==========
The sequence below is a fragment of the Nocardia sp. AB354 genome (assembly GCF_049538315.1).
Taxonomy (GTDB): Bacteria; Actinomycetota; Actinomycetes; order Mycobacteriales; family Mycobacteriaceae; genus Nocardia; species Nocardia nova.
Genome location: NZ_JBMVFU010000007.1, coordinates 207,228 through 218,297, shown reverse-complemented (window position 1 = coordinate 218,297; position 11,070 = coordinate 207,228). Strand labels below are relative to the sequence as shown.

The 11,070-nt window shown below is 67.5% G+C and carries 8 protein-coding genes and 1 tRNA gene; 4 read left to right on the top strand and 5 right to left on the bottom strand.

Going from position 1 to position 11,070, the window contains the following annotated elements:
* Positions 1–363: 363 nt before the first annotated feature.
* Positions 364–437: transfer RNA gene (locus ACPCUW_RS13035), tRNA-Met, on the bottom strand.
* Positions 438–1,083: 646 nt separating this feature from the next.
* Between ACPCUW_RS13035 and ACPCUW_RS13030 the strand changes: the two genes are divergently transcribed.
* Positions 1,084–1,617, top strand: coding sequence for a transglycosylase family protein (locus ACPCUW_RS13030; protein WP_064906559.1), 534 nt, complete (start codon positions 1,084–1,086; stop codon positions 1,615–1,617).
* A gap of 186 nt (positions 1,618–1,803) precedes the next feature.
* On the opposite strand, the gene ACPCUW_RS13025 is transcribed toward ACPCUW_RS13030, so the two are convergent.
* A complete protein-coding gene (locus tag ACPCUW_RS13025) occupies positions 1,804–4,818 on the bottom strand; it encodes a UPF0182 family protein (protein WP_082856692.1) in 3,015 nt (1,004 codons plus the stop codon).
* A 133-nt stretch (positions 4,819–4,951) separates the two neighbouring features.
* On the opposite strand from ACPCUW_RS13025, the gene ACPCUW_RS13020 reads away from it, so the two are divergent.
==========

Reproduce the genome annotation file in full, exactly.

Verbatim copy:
The sequence below is a fragment of the Nocardia sp. AB354 genome (assembly GCF_049538315.1).
Taxonomy (GTDB): Bacteria; Actinomycetota; Actinomycetes; order Mycobacteriales; family Mycobacteriaceae; genus Nocardia; species Nocardia nova.
Genome location: NZ_JBMVFU010000007.1, coordinates 207,228 through 218,297, shown reverse-complemented (window position 1 = coordinate 218,297; position 11,070 = coordinate 207,228). Strand labels below are relative to the sequence as shown.

The 11,070-nt window shown below is 67.5% G+C and carries 8 protein-coding genes and 1 tRNA gene; 4 read left to right on the top strand and 5 right to left on the bottom strand.

Going from position 1 to position 11,070, the window contains the following annotated elements:
* Positions 1–363: 363 nt before the first annotated feature.
* Positions 364–437: transfer RNA gene (locus ACPCUW_RS13035), tRNA-Met, on the bottom strand.
* Positions 438–1,083: 646 nt separating this feature from the next.
* Between ACPCUW_RS13035 and ACPCUW_RS13030 the strand changes: the two genes are divergently transcribed.
* Positions 1,084–1,617, top strand: coding sequence for a transglycosylase family protein (locus ACPCUW_RS13030; protein WP_064906559.1), 534 nt, complete (start codon positions 1,084–1,086; stop codon positions 1,615–1,617).
* A gap of 186 nt (positions 1,618–1,803) precedes the next feature.
* On the opposite strand, the gene ACPCUW_RS13025 is transcribed toward ACPCUW_RS13030, so the two are convergent.
* A complete protein-coding gene (locus tag ACPCUW_RS13025) occupies positions 1,804–4,818 on the bottom strand; it encodes a UPF0182 family protein (protein WP_082856692.1) in 3,015 nt (1,004 codons plus the stop codon).
* A 133-nt stretch (positions 4,819–4,951) separates the two neighbouring features.
* On the opposite strand from ACPCUW_RS13025, the gene ACPCUW_RS13020 reads away from it, so the two are divergent.